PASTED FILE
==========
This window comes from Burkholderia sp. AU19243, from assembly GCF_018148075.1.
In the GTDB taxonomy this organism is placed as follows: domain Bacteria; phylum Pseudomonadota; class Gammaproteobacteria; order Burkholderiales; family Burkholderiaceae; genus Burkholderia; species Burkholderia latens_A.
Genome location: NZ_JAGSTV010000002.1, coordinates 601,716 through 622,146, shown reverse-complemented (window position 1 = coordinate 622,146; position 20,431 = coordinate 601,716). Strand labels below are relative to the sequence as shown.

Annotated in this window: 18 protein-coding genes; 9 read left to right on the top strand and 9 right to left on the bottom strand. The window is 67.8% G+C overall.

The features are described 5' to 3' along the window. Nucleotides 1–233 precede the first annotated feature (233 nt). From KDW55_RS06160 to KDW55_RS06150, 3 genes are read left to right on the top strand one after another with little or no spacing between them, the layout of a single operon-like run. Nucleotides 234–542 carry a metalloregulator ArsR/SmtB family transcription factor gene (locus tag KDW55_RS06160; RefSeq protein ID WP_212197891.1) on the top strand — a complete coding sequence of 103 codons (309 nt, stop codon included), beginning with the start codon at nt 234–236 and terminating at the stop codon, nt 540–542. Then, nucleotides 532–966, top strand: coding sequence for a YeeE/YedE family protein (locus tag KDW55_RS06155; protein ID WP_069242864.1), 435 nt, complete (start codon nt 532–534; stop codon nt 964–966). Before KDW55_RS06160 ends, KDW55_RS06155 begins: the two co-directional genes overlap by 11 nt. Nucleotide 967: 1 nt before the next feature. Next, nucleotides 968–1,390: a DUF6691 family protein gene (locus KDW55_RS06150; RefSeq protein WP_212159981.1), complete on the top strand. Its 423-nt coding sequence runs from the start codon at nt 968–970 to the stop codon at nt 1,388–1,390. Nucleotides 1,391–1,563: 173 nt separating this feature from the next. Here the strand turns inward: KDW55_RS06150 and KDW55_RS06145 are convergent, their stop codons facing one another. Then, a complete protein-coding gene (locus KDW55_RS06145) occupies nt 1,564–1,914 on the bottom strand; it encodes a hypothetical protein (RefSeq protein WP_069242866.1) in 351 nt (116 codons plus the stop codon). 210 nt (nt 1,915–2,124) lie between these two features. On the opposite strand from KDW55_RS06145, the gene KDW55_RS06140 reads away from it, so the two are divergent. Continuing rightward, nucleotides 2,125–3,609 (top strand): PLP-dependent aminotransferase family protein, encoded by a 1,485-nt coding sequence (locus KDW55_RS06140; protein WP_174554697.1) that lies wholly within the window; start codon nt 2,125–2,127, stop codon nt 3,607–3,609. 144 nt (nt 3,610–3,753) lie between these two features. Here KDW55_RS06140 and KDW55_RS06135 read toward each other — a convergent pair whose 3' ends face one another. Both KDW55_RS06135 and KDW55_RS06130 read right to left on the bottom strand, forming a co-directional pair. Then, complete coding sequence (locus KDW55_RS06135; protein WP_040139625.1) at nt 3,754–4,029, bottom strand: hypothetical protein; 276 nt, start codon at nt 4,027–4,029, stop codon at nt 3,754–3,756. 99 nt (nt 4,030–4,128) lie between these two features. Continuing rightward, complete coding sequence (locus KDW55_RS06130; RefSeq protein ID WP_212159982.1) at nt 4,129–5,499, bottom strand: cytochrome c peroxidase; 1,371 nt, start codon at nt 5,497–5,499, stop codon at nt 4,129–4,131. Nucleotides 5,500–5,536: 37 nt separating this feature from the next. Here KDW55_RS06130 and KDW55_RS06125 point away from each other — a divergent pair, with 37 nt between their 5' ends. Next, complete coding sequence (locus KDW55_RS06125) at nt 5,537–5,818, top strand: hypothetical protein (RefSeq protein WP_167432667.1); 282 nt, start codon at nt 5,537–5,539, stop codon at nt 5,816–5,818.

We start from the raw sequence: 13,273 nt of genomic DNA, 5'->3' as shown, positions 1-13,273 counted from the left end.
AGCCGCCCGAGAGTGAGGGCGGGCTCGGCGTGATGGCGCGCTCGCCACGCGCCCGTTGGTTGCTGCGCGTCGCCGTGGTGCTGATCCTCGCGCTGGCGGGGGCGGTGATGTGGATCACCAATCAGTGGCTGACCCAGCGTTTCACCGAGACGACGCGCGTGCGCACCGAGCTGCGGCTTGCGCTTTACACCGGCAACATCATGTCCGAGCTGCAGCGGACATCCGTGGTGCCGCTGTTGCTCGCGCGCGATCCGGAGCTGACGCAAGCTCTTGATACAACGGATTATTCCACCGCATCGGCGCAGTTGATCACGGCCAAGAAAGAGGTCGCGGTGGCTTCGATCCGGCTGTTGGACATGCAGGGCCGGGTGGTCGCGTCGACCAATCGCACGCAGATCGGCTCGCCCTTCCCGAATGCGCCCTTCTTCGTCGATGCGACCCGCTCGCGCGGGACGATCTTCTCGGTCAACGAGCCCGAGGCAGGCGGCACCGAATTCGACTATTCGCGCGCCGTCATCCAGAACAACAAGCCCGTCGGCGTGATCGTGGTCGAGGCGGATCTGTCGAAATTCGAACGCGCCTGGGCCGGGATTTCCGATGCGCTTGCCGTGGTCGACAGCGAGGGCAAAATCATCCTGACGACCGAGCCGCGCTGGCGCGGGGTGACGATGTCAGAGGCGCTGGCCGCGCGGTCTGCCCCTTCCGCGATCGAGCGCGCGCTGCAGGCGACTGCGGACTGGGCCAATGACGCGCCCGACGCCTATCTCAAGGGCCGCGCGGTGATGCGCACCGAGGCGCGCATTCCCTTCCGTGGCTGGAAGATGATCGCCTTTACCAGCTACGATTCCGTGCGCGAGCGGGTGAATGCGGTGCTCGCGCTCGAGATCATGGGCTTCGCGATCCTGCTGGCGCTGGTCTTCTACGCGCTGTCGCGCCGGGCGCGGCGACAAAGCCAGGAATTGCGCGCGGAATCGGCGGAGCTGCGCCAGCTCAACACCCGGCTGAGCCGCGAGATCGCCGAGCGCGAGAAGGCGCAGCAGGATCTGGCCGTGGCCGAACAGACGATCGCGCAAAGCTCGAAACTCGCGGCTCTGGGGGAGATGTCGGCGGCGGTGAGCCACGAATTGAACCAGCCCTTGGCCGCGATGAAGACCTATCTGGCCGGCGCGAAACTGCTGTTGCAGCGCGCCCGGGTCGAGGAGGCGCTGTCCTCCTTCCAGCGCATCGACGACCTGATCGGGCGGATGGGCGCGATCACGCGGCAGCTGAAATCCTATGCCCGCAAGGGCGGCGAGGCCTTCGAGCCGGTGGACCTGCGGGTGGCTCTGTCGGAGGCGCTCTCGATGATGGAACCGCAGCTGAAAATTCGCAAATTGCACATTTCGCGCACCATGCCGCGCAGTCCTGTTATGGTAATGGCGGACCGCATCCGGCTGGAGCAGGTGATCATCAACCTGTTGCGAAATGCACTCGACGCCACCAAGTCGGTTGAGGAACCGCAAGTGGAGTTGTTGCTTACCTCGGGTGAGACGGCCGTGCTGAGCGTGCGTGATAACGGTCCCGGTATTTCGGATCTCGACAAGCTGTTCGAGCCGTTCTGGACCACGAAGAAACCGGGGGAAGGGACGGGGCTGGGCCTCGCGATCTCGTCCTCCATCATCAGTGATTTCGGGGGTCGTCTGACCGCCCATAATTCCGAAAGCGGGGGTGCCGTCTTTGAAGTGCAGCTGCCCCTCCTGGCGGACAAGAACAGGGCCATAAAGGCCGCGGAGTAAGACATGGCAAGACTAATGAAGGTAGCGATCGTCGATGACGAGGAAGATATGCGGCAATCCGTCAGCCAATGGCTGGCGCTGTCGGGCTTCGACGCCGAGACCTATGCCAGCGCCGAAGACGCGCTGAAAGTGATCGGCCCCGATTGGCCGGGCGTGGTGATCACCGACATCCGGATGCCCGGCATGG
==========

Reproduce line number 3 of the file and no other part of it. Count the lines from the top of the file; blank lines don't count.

Genome location: NZ_JAGSTV010000002.1, coordinates 601,716 through 622,146, shown reverse-complemented (window position 1 = coordinate 622,146; position 20,431 = coordinate 601,716). Strand labels below are relative to the sequence as shown.